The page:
Text and photo by Grigoris A. Miliaresis
It was one of the subjects everyone among us who used to write about the Internet returned to already since the mid-90s, especially when the Greek or the American market had dried up (e.g. during the summer): the mobile phones of DoCoMo, Japan’s biggest cell carrier and the marvelous services they offered, services unheard of not just for the standards of the, expectedly slow, Greek reality but for those of the European or the American as well. Instead of text messages they were using Internet mail, they offered games, video and TV, they had cameras and image processing software, they had GPS, “read-aloud” applications, they could be used as credit cards and as passes for the trains, they could read QR codes and convert them into information, they could update their user about bargains in stores that were nearby –the list was endless and every few months, DoCoMo (at first, and then KDDI/au and Softbank) would update it adding something new consistent with its, typical for the Japanese, customer satisfaction strategy
Twenty years later all this doesn’t sound that exciting: smartphones, starting with Apple’s iPhone, pulled the rag beneath the Japanese cell carriers and the emblematic thin and stylish flip-phones began their slow retreat after 15 years of glory; for those worrying about the future of DoCoMo, both it and the other companies adjusted almost instantly to the new situation perhaps not without some relief for not having to invent new services all the time (there’s an app for that). From the practical standpoint, the change went unnoticed by the Japanese since the penetration of mobile phones had long exceeded 100% of the population and their use everywhere and always is perhaps the first thing anyone notices as soon as they set their foot in Japan. Especially in the trains, one of the few spaces were the Japanese have time and quietness, staring at your phone seems almost mandatory.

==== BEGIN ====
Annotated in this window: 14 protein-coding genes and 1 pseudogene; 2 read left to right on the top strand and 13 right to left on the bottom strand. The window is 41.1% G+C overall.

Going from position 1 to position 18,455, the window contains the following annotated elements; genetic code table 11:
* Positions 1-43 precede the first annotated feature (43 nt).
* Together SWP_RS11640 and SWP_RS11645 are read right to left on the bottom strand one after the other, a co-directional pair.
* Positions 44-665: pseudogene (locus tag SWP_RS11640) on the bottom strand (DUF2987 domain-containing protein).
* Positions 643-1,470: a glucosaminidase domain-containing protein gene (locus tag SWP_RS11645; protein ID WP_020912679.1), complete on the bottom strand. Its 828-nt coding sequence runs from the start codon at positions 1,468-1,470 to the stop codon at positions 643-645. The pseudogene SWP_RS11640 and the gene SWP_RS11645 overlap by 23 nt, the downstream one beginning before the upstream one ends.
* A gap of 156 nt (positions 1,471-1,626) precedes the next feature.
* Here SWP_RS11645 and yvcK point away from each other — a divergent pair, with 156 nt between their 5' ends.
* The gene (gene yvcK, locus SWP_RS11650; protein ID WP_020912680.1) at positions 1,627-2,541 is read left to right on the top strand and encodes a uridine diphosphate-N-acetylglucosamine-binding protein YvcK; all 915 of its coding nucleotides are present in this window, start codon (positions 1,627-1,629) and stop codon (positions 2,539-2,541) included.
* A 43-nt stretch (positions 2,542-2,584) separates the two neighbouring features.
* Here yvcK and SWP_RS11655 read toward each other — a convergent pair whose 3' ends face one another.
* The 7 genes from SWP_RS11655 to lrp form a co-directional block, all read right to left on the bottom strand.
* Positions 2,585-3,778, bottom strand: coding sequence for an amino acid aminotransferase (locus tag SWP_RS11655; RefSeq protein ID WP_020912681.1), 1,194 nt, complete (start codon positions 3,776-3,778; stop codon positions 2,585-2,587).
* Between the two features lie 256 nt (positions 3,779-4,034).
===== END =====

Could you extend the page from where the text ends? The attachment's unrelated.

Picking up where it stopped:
They certainly offer a way to pass the time –or to be more accurate, many ways to pass the time since very often people use them to read, to play games or (nowadays) to connect to the Internet. And they certainly remain sources of very useful information about train schedules, possible delays, the weather or anything else that could, ahem, derail a program calculated to the last second. And they certainly retain their primary function, that of communication. Personally though, I believe that what makes the “keitai” (携帯/portable) indispensable is something more personal: like the surgeon masks I mentioned a while back , they offer the detachedness necessary to survive, especially in metropolises of tens of millions and especially by people who remain deeply introverted; furthermore they offer it while encompassing in a few square inches the most advanced technology the consumer electronics industry has to offer. Was there ever a chance that such a combination wouldn’t succeed?
Grigoris A. Miliaresis is a journalist and translator. He has worked for many newspapers, magazines and publishing houses and specializes in the Internet, the martial arts and Japan where he has been living for the last few years.